Today's 'hyper rich' made their money in the stock market, pulling out it primarily before the hi-tech bubble burst in 2000. Because technology is changing at such a rapid pace, you needn't work 'hard' to become hyper-rich. Find a good idea, start a business, market it, work it for a year and then 'flip' it by selling it for $500M.

The article talked about how the island of Nantucket has become the first naturally 'gated' community. Old money clashes with new money. Houses that once sold for 500K now run for $15M. During the last Bush recession of 1982, the rich kept their jewels and furs out of sight in some 'sympathy' for those who were unemployed and having a hard time. I managed to survive that recession because I was still young enough to keep employed, despite the fact that once bosses have figured out that the economy has gone in their favor, they tend to become ogres.

Todays rich have no such feeling of restraint. Today its 'NOTICE ME, I HAVE ARRIVED'. The old rich on Nantucket are put off by the brasheness of the new rich. The old rich still spend money, and enough of it, but less than they did before, because they fear that they are getting too old to make it back quickly. In an effort at rebuffing the new rich, many of the exclusive clubs are closed to the new rich, so the new rich have simply started their own exclusive clubs. $300,000 membership fees at some golf courses are not uncommon.

But like everywhere else in America, if you were born middle class on Nantucket you have to leave. If you 'work' for a living, that is, actually get up every day at 6 or 7 am you can't afford to live there. Some construuction workers are doing a brisk business by being flown in from the mainland, work all day and fly back at night. This cost is of course passed on to the home buyer.
The talk of at 'The Club' is no longer IF you flew in, but on what kind of jet. Gulfstream IVs are the 'preferred' mode of transportation.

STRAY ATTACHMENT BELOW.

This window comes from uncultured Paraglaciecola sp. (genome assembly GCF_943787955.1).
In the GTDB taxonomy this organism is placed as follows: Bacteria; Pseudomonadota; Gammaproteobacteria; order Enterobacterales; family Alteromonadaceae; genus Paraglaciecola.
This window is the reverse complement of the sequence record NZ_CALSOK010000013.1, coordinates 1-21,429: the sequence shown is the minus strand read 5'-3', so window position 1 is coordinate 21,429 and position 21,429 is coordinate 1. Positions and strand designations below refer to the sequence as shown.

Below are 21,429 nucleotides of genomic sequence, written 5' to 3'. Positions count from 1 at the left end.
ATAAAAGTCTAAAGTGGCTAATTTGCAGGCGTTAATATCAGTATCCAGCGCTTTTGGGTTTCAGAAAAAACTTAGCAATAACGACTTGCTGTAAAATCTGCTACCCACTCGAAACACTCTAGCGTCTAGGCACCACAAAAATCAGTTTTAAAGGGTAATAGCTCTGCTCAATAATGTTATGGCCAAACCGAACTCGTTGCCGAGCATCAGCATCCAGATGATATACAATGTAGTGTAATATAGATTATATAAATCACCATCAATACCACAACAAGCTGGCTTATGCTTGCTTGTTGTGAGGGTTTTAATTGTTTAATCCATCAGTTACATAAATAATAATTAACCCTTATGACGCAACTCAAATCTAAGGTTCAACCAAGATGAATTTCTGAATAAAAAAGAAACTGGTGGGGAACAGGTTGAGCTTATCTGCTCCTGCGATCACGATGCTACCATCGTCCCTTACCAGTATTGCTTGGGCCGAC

When a young person starts out in life, he or she is told that they can be anything they want to be and become as rich as they want. They start out in life full of optimism and enthusiasm (employers love that), but by the time one reaches 40, a mid life crisis sets in as you finally realize that all that hard work and you probably never reach 'their' level of wealth, so now you now operate in maintenance mode, in other words, running just to remain in place. Eventually, most people simply accept their lot in life.

In other words, you settle into your somewhat pre-defined caste slot and hope that your kids can do a little better than you did. So when you come to think about it, India and the US are becoming more alike in ways then either one of them cares to admit. I do find it somewhat comforting that 'what goes around comes around' that the 'old' rich are now being looked down upon by the very people that they used to look down upon and that they too, have to work that much harder (just like the rest of us) just to maintain a decent place on society's ladder.

I know this first hand because I live in a neighborhood that promotes itself as 'better' than other neighborhoods here in Vegas. As I move back East, class is defined by suburb. Its 'better' to live in Weston than Waltham and 'better' to live in Boxford than Braintree. And so it goes.